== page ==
Spring 2012 Review: Girls

16 Apr

Three Out Of Four Titular Girls

It’s hard to review this show because there’s been so many lines already written about it, before the show even aired, that I feel like I’ve become burdened with expectations, good and bad, though mostly good, that have far outweighed whatever the mere half hour of television that I’ve seen could possibly offer.  I don’t think I can remember the most recent show to come out of the gate with such critical buzz (I’m sure there was one, but I can’t pull it at the moment), and I feel handcuffed.  I’ll probably take another stab at this when three or four episodes are under my belt.  However, it’d be cheating if I didn’t at least try based on the first episode.

For whoever may actually not know what Girls is about, it’s about four women in their mid-20s trying to put their lives together in New York City.  Let’s specify further.  It’s about four white, fairly entitled, women, in their mid-20s, trying to put their life together.  I don’t mean anything by adding those qualifiers to my description, but it’s important, and much of the early criticism of the show has centered on either the all-white or the entitlement aspect, neither of which I think, on their face are fair.  I generally don’t agree with straight out subject matter criticism, except in terms of the difficulty of bringing something new to a ground trampled so many times before, and that’s really more of a problem for police and lawyer and doctor shows, than just about any show about women of any age or status anyway.

So here are the actually contents of the show.  Primary character Hannah, portrayed by creator, auteur, writer, director Lena Dunham, who has been interning for a year without pay while writing her memoir, finds out that she’s getting cut off, financially, from her Midwestern professor parents.  She’s despondent, having no cash, and has to figure out how to deal.  She also goes over to her boyfriend’s (maybe just a fuckbuddy (one word or two?) type) place, an actor/carpenter who doesn’t respond to her texts and appears to not really care much about her, and proceeds to have sex with him, leading to one of the most-talked about aspects of the show, the super awkward uncomfortable sex scenes.  I thought the hype here was a little overblown.  It’s unquestionably awkward, and certainly not glamorous, but hardly revolutionary or worth expending thousands of words over (maybe there’s plenty more to talk about in the next few episodes?).  Hannah’s friends include Marnie (I honestly had to look up the names of these characters, besides Hannah, I couldn’t figure them out/didn’t remember them from the episode), who is dating an oversensitive wus, who she can’t stand the touch of, but seems to be afraid of breaking up with.   The other two main characters are Hannah’s other friend, European Jessa who appears to be everything Marnie is not, flighty and pretentious, and Jessa’s roomate, Shoshanna (I really don’t remember hearing this name) who appears at least mildly airheady, who makes the obligatory lampshade hanging Sex and the City joke, acknowledging the parallel, that for good or ill, it’s impossible not to draw about a half hour show on HBO about four female friends.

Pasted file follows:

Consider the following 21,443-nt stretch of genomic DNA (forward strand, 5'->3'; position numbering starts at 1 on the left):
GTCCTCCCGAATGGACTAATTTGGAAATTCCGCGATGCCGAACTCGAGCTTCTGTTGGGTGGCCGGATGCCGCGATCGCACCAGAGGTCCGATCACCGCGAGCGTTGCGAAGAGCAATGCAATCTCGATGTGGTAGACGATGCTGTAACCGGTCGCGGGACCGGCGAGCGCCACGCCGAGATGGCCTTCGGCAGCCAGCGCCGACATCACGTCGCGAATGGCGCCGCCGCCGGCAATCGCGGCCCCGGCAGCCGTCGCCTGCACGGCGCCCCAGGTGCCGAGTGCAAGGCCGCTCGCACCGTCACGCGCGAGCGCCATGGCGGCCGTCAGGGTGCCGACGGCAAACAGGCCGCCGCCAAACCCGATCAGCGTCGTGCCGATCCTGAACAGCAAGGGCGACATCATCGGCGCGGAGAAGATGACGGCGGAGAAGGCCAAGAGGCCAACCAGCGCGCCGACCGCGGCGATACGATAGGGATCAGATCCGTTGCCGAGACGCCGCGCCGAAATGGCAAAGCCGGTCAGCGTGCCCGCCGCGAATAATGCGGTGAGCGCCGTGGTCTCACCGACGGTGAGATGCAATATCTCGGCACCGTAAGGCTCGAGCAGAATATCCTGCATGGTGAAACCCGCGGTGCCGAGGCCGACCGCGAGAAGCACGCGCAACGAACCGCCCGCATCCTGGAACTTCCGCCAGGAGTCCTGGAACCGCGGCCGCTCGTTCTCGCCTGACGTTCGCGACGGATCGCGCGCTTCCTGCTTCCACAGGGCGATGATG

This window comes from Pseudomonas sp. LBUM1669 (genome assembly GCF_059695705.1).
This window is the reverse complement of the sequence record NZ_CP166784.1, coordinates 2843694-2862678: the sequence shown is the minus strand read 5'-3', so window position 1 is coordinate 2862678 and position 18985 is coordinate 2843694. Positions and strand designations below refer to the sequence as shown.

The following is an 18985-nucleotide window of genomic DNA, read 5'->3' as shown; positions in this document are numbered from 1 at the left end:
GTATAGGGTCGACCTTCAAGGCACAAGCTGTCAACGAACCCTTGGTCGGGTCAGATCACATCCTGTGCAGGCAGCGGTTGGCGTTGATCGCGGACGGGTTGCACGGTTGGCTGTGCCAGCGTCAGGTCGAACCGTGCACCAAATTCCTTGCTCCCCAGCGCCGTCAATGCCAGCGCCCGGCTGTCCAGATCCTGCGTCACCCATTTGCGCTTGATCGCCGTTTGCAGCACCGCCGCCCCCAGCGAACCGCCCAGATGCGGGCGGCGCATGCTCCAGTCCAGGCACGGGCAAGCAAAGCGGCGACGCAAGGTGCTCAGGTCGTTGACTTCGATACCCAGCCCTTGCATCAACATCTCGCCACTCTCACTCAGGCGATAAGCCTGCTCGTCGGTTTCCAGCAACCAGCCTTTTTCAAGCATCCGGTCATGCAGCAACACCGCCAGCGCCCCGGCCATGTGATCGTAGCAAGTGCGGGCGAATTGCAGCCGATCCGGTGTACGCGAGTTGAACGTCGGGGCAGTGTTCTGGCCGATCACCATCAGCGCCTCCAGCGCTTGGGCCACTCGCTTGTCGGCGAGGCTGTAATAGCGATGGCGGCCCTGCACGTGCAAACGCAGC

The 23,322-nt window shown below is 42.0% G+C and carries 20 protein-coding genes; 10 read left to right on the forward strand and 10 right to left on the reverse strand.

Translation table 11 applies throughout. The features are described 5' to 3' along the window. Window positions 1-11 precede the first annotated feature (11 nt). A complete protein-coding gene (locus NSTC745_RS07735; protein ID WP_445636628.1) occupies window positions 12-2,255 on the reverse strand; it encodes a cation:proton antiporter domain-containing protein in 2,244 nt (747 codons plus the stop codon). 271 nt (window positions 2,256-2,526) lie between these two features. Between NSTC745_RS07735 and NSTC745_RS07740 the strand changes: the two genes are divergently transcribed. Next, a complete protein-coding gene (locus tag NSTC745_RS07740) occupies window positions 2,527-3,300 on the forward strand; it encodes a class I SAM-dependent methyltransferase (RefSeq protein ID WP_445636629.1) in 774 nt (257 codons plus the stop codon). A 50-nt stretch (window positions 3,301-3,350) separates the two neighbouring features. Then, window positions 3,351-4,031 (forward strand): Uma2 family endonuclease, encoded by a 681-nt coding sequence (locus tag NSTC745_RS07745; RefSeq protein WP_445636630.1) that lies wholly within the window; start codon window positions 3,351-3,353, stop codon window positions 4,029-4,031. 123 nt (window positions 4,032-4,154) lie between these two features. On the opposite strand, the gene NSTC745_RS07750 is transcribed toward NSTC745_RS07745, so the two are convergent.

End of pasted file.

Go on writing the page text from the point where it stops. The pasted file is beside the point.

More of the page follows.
An article I read felt that Girls’ closest contemporary, rather than Sex in the City was FX’s Louie, and in this short time I can see some resemblance.  Girls has funny lines, but it’s not a traditional comedy, in either having jokes, or in any kind of significantly “ha ha” moments.  It’s focus seems to be more on being poignant and “real;” far less absurdist than Louie, but probably trying to get at the same ideas.

Basically, I feel like I don’t know how I feel (that’s a ponderous sentence, no).  It was a watchable, and interesting, if not please-sir-can-I-have-some-more viewing experience, and I do feel fairly confident I’d at least come back for seconds without all the expectations hanging over the show.  As an entitled 20-something white person, albeit a male, I fit at least some of the categories the show is discussing, so I’ll grant that the show has the potential to have more resonance for me than for some others.  I’m not blown away into the sphere of what a visionary Dunham is, but hey, it’s just one episode.

Will I watch it again?  Yeah, I need to know more for better or for ill.  I really do think it will be for better, though.  Can this many critics be wrong?

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